WARC Solar Wall Data


Use the following date selectors to see the energy produced by our solar wall. The graphs describe the actual energy produced for use within the building and the overall irradiance on the wall (watts / surface area of wall). Read below for more details on Western Arctic Research Centre's solar wall installation.

The south-facing wall of the third floor of the Western Arctic Research Centre (WARC) is covered with a solar wall. During April 2013, WARC and ARI partnered with both Environment and Natural Resources and the Arctic Energy Alliance to install monitoring equipment and software that allows us to monitor the energy produced by the WARC solar wall.

A solar wall is a passive heating system that uses a renewable energy source – the sun – to warm the inside of a building. The solar wall itself is a perforated, black metal wall that’s installed over the south-facing exterior wall of a building, leaving an 8-inch gap between the exterior and solar walls. The air in the gap is warmed by the sun’s rays before being brought into the building by ventilation fans. The warmed air is then circulated throughout the building by the ventilation system and heating ducts. In turn, this pulls more outdoor air into the gap through the perforations in the solar wall. As long as the sun shines on the solar wall, this process repeats and warmed air is pulled into the building – reducing the need to heat WARC using power generated from non-renewable fossil fuels.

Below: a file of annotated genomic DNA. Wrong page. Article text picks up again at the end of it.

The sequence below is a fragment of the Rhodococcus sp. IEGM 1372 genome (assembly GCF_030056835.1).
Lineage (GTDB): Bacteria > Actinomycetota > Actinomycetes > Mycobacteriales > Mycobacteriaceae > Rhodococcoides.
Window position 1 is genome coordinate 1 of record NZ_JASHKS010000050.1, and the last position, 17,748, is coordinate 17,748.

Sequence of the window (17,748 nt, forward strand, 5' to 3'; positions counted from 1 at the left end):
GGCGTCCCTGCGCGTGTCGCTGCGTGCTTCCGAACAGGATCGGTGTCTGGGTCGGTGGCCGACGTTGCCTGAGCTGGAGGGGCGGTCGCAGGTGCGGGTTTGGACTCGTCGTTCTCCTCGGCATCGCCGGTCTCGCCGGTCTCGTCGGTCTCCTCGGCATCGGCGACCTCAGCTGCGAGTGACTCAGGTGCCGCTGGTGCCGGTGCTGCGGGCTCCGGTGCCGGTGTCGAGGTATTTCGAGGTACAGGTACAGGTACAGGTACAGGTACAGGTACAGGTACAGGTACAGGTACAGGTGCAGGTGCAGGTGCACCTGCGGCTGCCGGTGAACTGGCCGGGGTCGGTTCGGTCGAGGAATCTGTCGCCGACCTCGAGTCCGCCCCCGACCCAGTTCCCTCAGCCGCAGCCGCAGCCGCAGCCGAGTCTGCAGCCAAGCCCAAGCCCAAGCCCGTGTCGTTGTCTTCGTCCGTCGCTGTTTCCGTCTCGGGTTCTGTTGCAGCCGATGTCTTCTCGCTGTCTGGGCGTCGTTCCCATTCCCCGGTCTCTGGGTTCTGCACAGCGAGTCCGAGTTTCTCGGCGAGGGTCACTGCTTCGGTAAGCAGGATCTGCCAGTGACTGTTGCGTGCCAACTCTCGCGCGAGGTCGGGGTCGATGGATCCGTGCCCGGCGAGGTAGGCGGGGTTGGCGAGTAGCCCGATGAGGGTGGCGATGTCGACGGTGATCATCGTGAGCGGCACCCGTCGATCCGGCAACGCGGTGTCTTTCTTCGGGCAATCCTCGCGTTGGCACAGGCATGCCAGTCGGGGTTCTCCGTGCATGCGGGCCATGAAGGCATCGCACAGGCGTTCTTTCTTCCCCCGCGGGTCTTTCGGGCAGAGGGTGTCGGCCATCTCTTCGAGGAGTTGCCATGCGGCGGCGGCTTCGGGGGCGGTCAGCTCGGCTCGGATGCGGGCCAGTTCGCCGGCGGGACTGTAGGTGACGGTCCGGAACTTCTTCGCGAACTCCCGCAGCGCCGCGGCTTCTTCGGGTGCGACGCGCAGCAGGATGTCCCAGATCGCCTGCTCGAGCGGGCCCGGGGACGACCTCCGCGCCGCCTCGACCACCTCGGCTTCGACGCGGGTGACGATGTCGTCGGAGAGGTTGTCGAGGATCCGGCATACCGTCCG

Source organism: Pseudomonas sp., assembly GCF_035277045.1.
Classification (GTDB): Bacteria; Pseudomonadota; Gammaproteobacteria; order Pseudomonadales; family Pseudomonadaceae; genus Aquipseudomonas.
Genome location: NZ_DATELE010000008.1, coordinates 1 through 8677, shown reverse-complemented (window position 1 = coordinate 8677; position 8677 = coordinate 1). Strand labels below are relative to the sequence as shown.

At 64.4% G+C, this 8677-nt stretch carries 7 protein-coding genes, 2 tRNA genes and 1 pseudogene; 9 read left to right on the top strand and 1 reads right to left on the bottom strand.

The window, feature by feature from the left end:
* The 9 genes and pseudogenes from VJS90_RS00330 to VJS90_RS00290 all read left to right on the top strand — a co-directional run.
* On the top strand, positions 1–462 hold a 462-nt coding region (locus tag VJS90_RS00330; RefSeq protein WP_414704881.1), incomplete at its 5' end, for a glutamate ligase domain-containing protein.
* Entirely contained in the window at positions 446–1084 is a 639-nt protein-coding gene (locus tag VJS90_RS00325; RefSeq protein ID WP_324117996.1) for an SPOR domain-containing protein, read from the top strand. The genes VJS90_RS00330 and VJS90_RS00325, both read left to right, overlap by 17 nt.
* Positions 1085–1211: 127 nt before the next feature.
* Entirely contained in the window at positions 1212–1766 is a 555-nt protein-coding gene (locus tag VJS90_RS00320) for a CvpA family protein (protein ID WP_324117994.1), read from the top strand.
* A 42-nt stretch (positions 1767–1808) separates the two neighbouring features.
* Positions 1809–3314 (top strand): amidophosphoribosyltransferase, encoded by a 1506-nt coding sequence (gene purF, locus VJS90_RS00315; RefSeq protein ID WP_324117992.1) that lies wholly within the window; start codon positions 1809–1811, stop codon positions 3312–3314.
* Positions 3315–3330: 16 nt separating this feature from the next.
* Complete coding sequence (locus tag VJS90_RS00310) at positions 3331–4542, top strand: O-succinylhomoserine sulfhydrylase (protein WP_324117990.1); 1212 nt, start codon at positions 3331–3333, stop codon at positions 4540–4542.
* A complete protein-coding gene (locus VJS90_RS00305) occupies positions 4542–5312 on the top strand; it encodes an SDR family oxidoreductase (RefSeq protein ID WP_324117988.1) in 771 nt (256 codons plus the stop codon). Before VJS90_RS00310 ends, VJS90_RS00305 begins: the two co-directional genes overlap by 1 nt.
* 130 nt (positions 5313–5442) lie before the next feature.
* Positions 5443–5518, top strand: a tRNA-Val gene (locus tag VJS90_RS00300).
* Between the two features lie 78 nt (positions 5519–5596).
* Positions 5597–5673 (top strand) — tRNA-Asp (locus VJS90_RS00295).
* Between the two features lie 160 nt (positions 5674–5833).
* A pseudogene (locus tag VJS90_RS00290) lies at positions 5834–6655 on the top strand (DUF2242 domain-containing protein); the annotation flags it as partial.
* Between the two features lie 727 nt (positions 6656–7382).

The sun is strongest, and solar wall efficiency is greatest, during the summer months. This is particularly true in the arctic, where the sun is above the horizon for many weeks in a row around the time of the summer solstice. If we weren’t able to turn off our solar wall, WARC would quickly become unbearably hot. Fortunately, solar walls are built with temperature controls that automatically shut off the warm air intake when the building temperature rises above a certain point. Also, the solar wall automatically shuts itself off in the winter, when the sun’s rays aren’t strong enough to heat the air in the gap before it’s pulled into the building ventilation system. For these reasons, our solar wall is generally shut off in the summer, when the air temperature is too warm, and in the winter, when there’s not enough direct sunlight to power the solar wall.

Instead, our solar wall produces the most energy during the “shoulder seasons” of spring and fall. During those seasons, air pulled into the building via the solar wall can be as much as 15°C warmer than the outside air! This could mean that the solar wall offsets a lot of energy use at WARC during the shoulder seasons. Once we’ve monitored the solar wall for a full calendar year, we’ll be able to tell when our energy savings are greatest.

*All charts produced at intervals of greater than one month will use daily averages to plot the graph. Aurora Research Institute maintains data at 15 minute intervals, please contact us at data@nwtresearch.com for any requests for additional data.